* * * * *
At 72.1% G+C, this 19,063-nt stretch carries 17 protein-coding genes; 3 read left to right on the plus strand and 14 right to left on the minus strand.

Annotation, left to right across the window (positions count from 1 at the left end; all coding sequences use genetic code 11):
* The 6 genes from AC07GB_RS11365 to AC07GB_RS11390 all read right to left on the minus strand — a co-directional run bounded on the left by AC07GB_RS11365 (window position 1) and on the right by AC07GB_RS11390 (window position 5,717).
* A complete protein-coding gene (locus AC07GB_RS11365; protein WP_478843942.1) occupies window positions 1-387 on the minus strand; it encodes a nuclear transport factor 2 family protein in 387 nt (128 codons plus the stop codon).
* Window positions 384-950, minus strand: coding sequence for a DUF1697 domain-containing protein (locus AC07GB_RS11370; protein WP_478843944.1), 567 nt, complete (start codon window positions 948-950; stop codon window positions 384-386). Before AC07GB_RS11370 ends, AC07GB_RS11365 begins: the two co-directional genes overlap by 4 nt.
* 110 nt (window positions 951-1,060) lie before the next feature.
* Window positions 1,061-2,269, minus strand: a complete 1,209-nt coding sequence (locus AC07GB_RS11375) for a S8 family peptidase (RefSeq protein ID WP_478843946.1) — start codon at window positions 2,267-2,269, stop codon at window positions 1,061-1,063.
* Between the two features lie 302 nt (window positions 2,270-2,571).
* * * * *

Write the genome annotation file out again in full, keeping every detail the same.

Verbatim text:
At 72.1% G+C, this 19,063-nt stretch carries 17 protein-coding genes; 3 read left to right on the plus strand and 14 right to left on the minus strand.

Annotation, left to right across the window (positions count from 1 at the left end; all coding sequences use genetic code 11):
* The 6 genes from AC07GB_RS11365 to AC07GB_RS11390 all read right to left on the minus strand — a co-directional run bounded on the left by AC07GB_RS11365 (window position 1) and on the right by AC07GB_RS11390 (window position 5,717).
* A complete protein-coding gene (locus AC07GB_RS11365; protein WP_478843942.1) occupies window positions 1-387 on the minus strand; it encodes a nuclear transport factor 2 family protein in 387 nt (128 codons plus the stop codon).
* Window positions 384-950, minus strand: coding sequence for a DUF1697 domain-containing protein (locus AC07GB_RS11370; protein WP_478843944.1), 567 nt, complete (start codon window positions 948-950; stop codon window positions 384-386). Before AC07GB_RS11370 ends, AC07GB_RS11365 begins: the two co-directional genes overlap by 4 nt.
* 110 nt (window positions 951-1,060) lie before the next feature.
* Window positions 1,061-2,269, minus strand: a complete 1,209-nt coding sequence (locus AC07GB_RS11375) for a S8 family peptidase (RefSeq protein ID WP_478843946.1) — start codon at window positions 2,267-2,269, stop codon at window positions 1,061-1,063.
* Between the two features lie 302 nt (window positions 2,270-2,571).